Bad Luck Buddy is the title of the upcoming solo show by our friend and one of our favorite painters out there, Nat Meade, opening February 12th at L21 Gallery in Spain. Comprising of 12 new works, Bad Luck Buddy is Meade's first solo exhibition outside the US, an introduction to Europe of his ongoing explorations of the stereotypical male archetypes and masculinity. 


"I put a lot into these 12 paintings and feel good about them," Meade told Juxtapoz about these works which indeed feel richer with pigment than his previous work. Depicting bearded, long-haired, and generally melancholic subjects laying in the grass, hiding behind a plank of wood, enjoying the wind, crying, or submerging in the water, they are capturing the emotional side of men which historically was not often represented. With a strong feeling of desolation and sadness imbued through the works, the vibrancy of the new series truly pushes out the uniqueness of these images and the intricacy of his technique. Such sentiment is accented with a title of the show which was borrowed from a traditional American folk tune also known as "Bad Luck's My Buddy."   

"I think the themes and issues that I am dealing with through the work are more or less the same, although, death and acceptance are more at play here," Meade says. Rendered with oil on linen, jute, or hemp, most of the images included in the exhibition are the conclusion of the work on paper that went into his latest edition.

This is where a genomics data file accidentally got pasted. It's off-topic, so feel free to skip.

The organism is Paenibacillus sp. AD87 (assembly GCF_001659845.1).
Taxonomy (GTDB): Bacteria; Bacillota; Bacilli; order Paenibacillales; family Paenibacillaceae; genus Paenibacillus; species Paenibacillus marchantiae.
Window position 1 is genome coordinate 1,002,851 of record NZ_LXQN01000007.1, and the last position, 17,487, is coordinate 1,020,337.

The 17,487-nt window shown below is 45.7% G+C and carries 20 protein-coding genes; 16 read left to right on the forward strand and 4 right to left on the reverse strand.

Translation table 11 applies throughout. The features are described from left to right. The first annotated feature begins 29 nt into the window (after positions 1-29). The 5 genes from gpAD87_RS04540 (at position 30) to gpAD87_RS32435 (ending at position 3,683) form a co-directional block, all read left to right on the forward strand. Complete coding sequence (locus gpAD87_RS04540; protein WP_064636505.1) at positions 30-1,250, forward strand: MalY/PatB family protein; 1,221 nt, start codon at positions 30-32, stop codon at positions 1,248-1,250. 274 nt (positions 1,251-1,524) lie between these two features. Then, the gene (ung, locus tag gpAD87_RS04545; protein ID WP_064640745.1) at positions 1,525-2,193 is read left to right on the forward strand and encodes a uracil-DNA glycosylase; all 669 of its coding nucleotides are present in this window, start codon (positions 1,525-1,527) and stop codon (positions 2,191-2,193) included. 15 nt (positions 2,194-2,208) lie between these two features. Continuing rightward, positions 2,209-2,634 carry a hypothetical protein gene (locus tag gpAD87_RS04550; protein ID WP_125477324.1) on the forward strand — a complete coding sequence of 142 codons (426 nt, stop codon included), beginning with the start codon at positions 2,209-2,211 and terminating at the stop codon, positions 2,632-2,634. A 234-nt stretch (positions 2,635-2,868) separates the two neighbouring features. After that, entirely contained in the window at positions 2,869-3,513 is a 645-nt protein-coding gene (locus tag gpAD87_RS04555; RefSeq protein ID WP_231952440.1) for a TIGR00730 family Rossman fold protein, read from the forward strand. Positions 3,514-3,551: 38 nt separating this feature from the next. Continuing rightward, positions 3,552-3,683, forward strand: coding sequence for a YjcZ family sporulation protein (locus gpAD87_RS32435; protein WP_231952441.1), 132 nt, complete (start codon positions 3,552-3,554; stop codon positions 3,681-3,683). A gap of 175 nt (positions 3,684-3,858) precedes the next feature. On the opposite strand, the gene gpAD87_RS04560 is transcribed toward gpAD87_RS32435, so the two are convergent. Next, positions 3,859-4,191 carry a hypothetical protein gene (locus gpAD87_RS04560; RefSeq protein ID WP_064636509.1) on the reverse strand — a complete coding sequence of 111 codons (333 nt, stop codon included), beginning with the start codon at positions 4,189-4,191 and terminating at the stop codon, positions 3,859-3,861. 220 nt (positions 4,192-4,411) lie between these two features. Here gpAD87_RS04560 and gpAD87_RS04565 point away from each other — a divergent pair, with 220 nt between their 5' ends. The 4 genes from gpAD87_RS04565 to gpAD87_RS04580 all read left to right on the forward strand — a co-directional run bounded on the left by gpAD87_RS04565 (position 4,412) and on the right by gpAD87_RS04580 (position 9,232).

The densely textured works carry the marks of Meade's committed process that comprises of ceaseless examination of recurring motifs. "It is difficult to come up with ideas and motifs that are meaningful," the artist told us in a conversation we've had with him for our feature in our October 2017 issue. "I spend a lot of time thinking about what would make an interesting, meaningful image. When I do come upon something satisfying, I have a hard time letting it go. I want to explore the possibilities." Through his research of such telling subjects, the artist proceeds to experiment with the composition or the color scheme and keeps working on the same image until all the elements are lined up. Such an approach creates lavish surfaces through which one can read the creative process that led to it. And while his previous casein on paper and oils on canvas works always had this quality, this particular body of work is strongly characterized by this.

"I really put a lot into these paintings and ruined some along the way," Meade explains. "I felt more in control and more willing to push things, like paint over, scrape, and rediscover a form." And one can certainly notice this determination and confidence in each work comprising the exhibition. "These paintings represent my best work so far, they are stronger paintings and feel more personal and more unique than previous work," the artist concludes and we certainly agree with such sentiment. —Sasha Bogojev